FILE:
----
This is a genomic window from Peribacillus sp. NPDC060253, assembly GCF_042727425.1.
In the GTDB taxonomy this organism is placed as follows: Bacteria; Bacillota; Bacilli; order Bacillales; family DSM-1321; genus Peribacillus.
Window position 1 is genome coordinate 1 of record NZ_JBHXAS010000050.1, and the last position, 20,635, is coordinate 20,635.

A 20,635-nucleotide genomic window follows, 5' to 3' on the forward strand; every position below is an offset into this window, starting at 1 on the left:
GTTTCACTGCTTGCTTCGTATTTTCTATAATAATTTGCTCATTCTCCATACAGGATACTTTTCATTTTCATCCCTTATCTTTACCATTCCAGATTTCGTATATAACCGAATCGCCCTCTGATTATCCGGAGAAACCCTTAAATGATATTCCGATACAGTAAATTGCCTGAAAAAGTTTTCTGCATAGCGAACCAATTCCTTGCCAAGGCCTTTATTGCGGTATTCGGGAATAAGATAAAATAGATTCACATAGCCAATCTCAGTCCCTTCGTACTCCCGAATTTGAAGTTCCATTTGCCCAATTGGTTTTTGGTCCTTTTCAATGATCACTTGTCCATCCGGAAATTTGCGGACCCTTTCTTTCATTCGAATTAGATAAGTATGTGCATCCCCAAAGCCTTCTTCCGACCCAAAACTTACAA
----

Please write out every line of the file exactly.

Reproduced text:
This is a genomic window from Peribacillus sp. NPDC060253, assembly GCF_042727425.1.
In the GTDB taxonomy this organism is placed as follows: Bacteria; Bacillota; Bacilli; order Bacillales; family DSM-1321; genus Peribacillus.
Window position 1 is genome coordinate 1 of record NZ_JBHXAS010000050.1, and the last position, 20,635, is coordinate 20,635.

A 20,635-nucleotide genomic window follows, 5' to 3' on the forward strand; every position below is an offset into this window, starting at 1 on the left:
GTTTCACTGCTTGCTTCGTATTTTCTATAATAATTTGCTCATTCTCCATACAGGATACTTTTCATTTTCATCCCTTATCTTTACCATTCCAGATTTCGTATATAACCGAATCGCCCTCTGATTATCCGGAGAAACCCTTAAATGATATTCCGATACAGTAAATTGCCTGAAAAAGTTTTCTGCATAGCGAACCAATTCCTTGCCAAGGCCTTTATTGCGGTATTCGGGAATAAGATAAAATAGATTCACATAGCCAATCTCAGTCCCTTCGTACTCCCGAATTTGAAGTTCCATTTGCCCAATTGGTTTTTGGTCCTTTTCAATGATCACTTGTCCATCCGGAAATTTGCGGACCCTTTCTTTCATTCGAATTAGATAAGTATGTGCATCCCCAAAGCCTTCTTCCGACCCAAAACTTACAA